In 410 games between March of 2014 and May of 2015, MLS teams played 86 matches with a red card imbalance by the end of the game. The team playing at a disadvantage, irrespective of the timing of the red card, collected 68 points, for an average return of 0.79 points per game. Seattle's ably defended a 0-0 game after Oniel Fisher's 41st minute red, but the man deficit combined with Stefan Frei's howler of a goal conceded left little chance of success, in the end. A game state chart of the match reveals SKC's readiness to take advantage of those on-field gifts.
Game State Chart Primer
Regular readers will be reasonably familiar with the plots above. Statistics are gathered at 5 minute intervals within a "sliding window" interval of 10 minutes of game time (e.g. the first data point reflects minutes 1-10, the second minutes 6-15 and so on). The measurements reflect change in the run of play as the game progresses, and will usually include, at minimum, shots, passes (a superior substitute for "possession," in my opinion), and clearance bias (the ratio of clearances to all defensive actions - attempted tackles, interceptions, clearances, blocks - that roughly reflects "desperation" defending vs. an intent to play out of the back).
...and what it means for Sunday's game.
On this occasion, I've added a ratio of forward to backward passes (note that the y-axis for this graph is a logarithmic scale), fouls conceded, and the percentage of Seattle's touches taken by Clint Dempsey and Andreas Ivanschitz. Fisher's 41st minute red triggered a substantial change to SKC's tactical approach, with a dramatic increase in pass volume and equally prominent reversal of pass direction. Apart from a period around minutes 15-25 of the first half, when Kansas City had the stronger attack in the run of play, the visitors pursued an aggressive policy of tactical fouling. It's a cynical style of defending made still more nihilistic by the time-wasting posture of the second half. Nevertheless, Seattle began to recover a possession advantage late in the first half prior to Fisher's sending off.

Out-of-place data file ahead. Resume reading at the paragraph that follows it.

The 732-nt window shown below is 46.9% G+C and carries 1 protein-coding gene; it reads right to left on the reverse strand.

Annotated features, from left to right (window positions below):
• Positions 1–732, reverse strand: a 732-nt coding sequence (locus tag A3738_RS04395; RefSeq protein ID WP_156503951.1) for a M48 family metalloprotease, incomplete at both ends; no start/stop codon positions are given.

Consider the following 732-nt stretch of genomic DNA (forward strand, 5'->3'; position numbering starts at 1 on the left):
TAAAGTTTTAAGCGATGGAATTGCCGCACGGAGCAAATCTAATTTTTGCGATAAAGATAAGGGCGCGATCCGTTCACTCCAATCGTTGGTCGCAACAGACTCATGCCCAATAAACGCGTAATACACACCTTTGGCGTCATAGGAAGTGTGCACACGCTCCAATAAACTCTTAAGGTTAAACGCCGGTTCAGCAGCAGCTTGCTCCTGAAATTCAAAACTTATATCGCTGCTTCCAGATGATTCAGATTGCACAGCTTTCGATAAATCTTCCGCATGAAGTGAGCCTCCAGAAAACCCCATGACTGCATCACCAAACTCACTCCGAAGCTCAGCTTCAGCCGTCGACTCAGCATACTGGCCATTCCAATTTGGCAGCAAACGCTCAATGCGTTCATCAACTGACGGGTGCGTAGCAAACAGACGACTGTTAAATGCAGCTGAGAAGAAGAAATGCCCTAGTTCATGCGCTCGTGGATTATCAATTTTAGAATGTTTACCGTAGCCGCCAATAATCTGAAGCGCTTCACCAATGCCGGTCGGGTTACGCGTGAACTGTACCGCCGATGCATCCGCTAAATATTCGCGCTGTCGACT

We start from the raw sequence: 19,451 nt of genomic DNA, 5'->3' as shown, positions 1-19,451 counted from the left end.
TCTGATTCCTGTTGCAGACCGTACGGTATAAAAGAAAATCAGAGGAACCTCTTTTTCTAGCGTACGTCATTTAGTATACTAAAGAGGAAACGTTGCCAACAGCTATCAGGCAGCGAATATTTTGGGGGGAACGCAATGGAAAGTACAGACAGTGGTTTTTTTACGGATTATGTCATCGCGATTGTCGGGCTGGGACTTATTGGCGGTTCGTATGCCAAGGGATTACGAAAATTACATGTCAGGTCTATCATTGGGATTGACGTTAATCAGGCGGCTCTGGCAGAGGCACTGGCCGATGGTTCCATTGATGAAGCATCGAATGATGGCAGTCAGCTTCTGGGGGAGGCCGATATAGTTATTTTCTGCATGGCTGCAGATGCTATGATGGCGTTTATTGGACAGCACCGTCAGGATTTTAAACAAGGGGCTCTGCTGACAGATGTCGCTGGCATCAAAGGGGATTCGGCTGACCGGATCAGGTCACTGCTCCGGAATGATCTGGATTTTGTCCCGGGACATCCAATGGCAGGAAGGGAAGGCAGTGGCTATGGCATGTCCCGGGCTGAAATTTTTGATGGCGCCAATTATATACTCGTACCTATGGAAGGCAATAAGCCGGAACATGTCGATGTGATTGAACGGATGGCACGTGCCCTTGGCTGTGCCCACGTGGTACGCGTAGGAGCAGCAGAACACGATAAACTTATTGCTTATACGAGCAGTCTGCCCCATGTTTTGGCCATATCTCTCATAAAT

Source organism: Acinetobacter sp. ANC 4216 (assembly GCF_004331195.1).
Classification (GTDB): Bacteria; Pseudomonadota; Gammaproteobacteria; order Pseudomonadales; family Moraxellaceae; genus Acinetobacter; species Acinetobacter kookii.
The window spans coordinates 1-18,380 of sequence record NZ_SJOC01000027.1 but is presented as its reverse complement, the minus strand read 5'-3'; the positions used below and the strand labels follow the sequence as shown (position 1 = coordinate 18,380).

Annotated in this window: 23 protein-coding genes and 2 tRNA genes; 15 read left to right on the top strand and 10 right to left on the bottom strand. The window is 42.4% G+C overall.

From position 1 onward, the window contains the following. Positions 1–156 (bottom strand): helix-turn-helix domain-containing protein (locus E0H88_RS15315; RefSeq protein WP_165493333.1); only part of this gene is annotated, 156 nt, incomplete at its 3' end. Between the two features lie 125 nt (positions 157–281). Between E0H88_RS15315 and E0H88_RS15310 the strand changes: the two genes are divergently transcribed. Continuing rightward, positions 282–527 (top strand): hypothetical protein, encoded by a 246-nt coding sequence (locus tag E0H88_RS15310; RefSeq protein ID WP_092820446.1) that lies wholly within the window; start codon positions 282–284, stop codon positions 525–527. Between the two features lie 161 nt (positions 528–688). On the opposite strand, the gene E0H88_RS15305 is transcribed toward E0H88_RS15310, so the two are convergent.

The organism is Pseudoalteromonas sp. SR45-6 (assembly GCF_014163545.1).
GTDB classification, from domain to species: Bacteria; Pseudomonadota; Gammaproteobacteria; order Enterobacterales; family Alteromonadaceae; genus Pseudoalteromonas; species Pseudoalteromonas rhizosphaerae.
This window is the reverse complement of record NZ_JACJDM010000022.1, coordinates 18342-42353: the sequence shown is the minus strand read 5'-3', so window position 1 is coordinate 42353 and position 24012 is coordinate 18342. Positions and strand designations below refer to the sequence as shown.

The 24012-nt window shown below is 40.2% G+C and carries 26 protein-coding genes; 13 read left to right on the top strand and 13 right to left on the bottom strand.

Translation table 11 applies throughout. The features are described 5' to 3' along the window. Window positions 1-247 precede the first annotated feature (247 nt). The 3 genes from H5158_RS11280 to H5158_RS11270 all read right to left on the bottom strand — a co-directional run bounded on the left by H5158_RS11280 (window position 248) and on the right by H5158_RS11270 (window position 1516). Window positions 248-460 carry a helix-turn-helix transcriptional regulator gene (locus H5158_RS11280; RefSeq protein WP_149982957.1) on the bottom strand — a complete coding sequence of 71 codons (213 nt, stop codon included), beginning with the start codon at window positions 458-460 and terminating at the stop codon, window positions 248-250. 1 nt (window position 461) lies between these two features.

Red cards and soft goals happen, and neither Fisher nor Frei should be expected to repeat their key mistakes very often. Still, that interval at minutes 15-25 reflects the key concerns for Seattle moving forward with the 2016 season. SKC effectively overloaded attackers on the flanks to attack in behind the Seattle aggressive attacking fullbacks. In a formation that plays roughly as a 4-2-1-3, the Sounders are reliant upon the 2 DMs and the limited range of Chad Marshall to cover for Joevin Jones on the left side. This defensive vulnerability is an inevitable trade-off of positioning Dempsey and Ivanschitz as the midfielders most able to provide additional support on the left. So long as Seattle persists with the 4-3-3, a still-more-conservative posture for the defensive midfielders may be needed against strong attacking opponents, so long as the Sounders fail to disrupt possession in the middle third.
Dempsey and Ivanschitz are the creators in the present setup, and substantial drops in their touches leaves Seattle with few options to generate chances at goal. Nelson Valdez and Jordan Morris are talented players, but they must not become so disconnected from the rest of the Seattle attack. Overall, Sunday's loss doesn't preclude the success of the 4-3-3, but it should send Sigi Schmidt a clear message of its present shortcomings.
Raw data for this work was collected from OPTA via whoscored.com.